We all created this monster. In 2013, to criticize the force that is Kanye West – as much as it will annoy his many detractors – is akin to assigning a grade to Salvador Dali or Michelangelo Antonioni. It’s nearly as hopeless as it is arbitrary.
In truth, there is plenty to criticize in the, dare I say, auteur’s latest, Yeezus. This simple fact has led to an amusing dash of excuses from the media, which this critic shall not quote directly, if only to avoid ruffling feathers. In this unilaterally defensive act, a simple truth has been lost. The work of a true artist, at times, as equally interesting for its blemishes as its brilliant successes.
To the point, Yeezus is perhaps Mr. West’s most daring work of production, calling for assistance from areas as diverse as the dance world, through several Daft Punk collaborations, to Hudson Mohawke and a shattering sample of TNGHT’s “R U Ready,” (which Mr. West purchased, forcing the production duo to rework the track into “Higher Ground” for the release of their EP) the sonic backing to the album is both strikingly simple and deceptively layered. The former intention has been trumpeted at every opportunity in the rapid-fire media barrage supporting the album, with West declaring his interest in simplicity, and late-joining collaborator Rick Rubin expressing his own contributions as stripping away every unneeded element. The latter was the inevitable product of Ye’s obsession for his craft.
The process of recording and release, in fact, are equally of note to the LP as its very contents. While West has long been known as a man who will late to the last minute to put perfecting touches, the odyssey of Yeezus is daring, nonetheless. According, again to Rubin, the album was more a batch of unfinished sounds only weeks before its intended release, with him and West painstakingly piecing together – and then ripping away again – each disparate element, resulting in songs that pull every which different way, even in their often brief lengths.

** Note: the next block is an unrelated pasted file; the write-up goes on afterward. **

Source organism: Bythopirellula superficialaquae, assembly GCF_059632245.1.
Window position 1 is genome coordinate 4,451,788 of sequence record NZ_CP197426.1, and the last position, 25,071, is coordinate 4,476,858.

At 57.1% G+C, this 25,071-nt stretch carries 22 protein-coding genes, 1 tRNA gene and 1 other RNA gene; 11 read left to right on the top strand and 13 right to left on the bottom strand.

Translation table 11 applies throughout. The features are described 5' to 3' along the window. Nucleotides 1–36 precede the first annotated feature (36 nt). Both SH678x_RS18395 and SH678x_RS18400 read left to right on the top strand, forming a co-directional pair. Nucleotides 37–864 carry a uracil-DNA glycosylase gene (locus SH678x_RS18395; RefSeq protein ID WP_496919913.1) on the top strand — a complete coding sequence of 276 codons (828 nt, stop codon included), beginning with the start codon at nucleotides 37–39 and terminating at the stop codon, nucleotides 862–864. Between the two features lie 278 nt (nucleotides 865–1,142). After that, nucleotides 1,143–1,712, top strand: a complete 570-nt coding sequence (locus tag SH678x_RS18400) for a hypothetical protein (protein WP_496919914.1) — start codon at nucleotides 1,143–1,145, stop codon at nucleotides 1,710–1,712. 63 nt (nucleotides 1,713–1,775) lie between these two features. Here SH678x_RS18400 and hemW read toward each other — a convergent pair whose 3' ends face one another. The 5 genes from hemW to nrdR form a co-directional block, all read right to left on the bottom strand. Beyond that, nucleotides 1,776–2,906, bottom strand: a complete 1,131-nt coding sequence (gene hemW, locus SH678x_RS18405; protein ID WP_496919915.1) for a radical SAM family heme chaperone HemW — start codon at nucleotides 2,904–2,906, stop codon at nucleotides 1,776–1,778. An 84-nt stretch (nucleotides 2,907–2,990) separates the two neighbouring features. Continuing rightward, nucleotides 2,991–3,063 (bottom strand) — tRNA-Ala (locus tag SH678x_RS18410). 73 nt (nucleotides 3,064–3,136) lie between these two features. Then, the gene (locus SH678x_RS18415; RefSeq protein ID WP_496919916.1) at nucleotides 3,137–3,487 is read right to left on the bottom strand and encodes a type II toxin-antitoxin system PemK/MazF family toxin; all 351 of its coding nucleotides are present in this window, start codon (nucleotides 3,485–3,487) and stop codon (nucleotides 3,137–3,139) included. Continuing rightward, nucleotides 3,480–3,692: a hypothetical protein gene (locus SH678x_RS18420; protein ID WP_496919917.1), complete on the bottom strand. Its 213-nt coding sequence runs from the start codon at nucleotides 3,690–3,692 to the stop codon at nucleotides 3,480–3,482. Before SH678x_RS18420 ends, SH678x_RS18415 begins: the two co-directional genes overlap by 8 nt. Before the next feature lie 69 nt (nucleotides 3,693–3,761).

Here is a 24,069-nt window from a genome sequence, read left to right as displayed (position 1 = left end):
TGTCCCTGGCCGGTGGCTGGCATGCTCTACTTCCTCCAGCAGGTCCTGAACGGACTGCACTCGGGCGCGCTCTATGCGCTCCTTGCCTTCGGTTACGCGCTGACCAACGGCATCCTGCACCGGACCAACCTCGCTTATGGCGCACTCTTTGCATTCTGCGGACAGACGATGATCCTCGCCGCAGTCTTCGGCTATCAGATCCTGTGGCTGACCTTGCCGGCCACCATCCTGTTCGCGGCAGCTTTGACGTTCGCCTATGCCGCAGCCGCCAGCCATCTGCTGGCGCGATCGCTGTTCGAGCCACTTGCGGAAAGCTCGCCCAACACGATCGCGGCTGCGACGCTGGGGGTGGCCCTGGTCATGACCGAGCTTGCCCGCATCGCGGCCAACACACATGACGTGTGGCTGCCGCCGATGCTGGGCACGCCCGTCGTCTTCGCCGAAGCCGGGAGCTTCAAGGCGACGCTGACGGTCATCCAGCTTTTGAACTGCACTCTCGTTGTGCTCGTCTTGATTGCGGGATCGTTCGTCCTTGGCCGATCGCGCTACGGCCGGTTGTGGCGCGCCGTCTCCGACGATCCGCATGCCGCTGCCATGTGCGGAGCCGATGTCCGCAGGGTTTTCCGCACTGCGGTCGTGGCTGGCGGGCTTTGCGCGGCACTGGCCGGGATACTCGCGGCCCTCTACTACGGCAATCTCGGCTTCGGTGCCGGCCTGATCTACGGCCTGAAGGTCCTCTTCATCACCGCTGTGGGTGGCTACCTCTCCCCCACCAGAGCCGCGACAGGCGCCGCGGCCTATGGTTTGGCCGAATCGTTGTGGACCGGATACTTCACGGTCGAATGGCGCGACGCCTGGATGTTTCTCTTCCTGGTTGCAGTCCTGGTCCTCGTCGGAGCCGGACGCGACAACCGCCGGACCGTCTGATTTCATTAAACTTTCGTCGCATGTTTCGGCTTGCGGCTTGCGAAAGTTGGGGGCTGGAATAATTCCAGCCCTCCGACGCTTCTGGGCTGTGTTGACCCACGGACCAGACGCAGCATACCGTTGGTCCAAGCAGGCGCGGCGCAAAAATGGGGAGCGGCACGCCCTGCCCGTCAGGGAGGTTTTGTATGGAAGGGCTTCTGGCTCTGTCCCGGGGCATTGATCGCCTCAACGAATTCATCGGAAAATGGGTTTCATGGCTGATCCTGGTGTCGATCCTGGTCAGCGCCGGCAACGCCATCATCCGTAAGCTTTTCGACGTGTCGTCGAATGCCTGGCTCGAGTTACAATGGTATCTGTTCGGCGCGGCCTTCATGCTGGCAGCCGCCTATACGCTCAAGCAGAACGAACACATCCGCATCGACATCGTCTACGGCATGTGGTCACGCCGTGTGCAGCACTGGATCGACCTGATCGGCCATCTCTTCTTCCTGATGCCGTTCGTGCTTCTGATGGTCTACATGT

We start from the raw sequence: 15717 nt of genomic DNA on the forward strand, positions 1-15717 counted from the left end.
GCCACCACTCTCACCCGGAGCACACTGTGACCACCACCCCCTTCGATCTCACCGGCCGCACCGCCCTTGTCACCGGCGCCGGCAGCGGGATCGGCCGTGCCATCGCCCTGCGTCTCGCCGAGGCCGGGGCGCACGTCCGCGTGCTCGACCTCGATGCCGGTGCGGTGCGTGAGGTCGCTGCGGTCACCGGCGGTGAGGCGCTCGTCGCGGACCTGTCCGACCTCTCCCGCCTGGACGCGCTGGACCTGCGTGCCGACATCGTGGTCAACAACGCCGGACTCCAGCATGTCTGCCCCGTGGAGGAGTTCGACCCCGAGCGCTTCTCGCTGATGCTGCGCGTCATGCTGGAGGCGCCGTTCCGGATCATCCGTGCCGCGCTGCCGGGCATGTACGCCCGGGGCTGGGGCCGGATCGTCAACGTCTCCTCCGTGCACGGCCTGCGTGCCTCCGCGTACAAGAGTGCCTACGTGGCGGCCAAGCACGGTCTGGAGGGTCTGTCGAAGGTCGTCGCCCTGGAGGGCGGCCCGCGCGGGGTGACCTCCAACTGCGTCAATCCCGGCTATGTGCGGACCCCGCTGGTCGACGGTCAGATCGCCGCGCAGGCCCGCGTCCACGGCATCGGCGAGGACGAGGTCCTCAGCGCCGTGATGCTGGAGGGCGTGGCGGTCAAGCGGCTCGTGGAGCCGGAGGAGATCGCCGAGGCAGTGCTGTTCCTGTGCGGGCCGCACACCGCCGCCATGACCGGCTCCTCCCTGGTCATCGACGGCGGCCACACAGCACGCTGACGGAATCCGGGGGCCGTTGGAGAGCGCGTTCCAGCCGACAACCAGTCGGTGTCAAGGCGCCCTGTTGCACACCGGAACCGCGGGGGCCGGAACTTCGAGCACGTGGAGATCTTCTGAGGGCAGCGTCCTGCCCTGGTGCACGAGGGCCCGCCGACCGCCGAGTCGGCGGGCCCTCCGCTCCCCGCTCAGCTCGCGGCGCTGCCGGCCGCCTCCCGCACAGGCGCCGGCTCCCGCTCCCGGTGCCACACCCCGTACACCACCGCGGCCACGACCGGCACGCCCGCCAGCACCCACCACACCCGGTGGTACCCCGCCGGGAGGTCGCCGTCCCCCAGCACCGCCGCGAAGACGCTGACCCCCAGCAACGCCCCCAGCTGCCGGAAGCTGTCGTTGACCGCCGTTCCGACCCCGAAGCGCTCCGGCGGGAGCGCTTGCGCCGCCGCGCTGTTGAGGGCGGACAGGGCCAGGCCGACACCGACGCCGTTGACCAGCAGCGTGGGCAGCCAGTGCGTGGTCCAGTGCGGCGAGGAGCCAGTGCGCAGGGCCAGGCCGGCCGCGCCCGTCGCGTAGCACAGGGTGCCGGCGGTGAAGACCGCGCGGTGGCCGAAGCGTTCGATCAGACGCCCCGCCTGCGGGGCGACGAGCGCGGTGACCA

Beyond this, the lack of supporting singles, with the only press for the album generating from the projections and live performances of “New Slaves” and “Black Skinhead,” respectively, could be as revelatory for the music industry as Trent Reznor and Thom Yorke hoped their release strategies would be. As one of West’s own collaborators remarked, they consider their potential audience in need of, “washing the radio out of their ears.” By refusing to market to the charts, West stands to potentially other artists from its grips.
This has allowed him the most freedom in his career, resulting in an album both uncompromising and gleefully absurd. The wordplay is likely West’s most simplistic yet, generating laughable punch lines and painfully recycled quips such as, “careless whispers.” No less, much of the album’s content revolves entirely around how much joy the rapper finds in sticking it to his socialite mistress. Awkwardly wedged between these sex ballads are moments of angry social commentary, begging the question: what, exactly, is the intent of this album?
If anything, each and every Kanye West LP, up to now, has been focused, even ruthlessly so, on whatever his fascination or goal may have been. Ever the paradox, West has here crafted his most indefinite and, simultaneously, truly representative work. The indistinct nature of the material, in actuality, is the record’s masterstroke. Allowed to follow his every whim, embodying the eternally fractured nature of West’s persona: one minute the troubled philosopher, the next a borderline nihilist reveling in only debauchery.
Even through the often clumsy lyricism – which West has expressly stated was his precise intention – the MC is shouting to all who will listen a simple mantra: this time around, he just doesn’t care. He can weep for the powerful’s revision of the past, modern slavery, then fuck Kim Kardashian, put a clumsily autotuned Chief Keef between a sublime Justin Vernon, it’s all his show: he is, after all, a God. Upon first glance (or even the first several), album closer “Bound 2” is a clumsy cap to the sprawling insanity that is Yeezus, but spend some time, after the willfully forward-thinking nature, a tired Kanye can’t help but retreat into his soul-sampling tendencies of yesteryear. If there’s anything Mr. West finds completely alien to his person, it’s restraint, and Yeezus is the perfect, chaotic, and ultimately uncompromising dive into this world. While always maintaining its jaded distance, this is perhaps the closest we’ve come to all sides of the man that is Kanye West.
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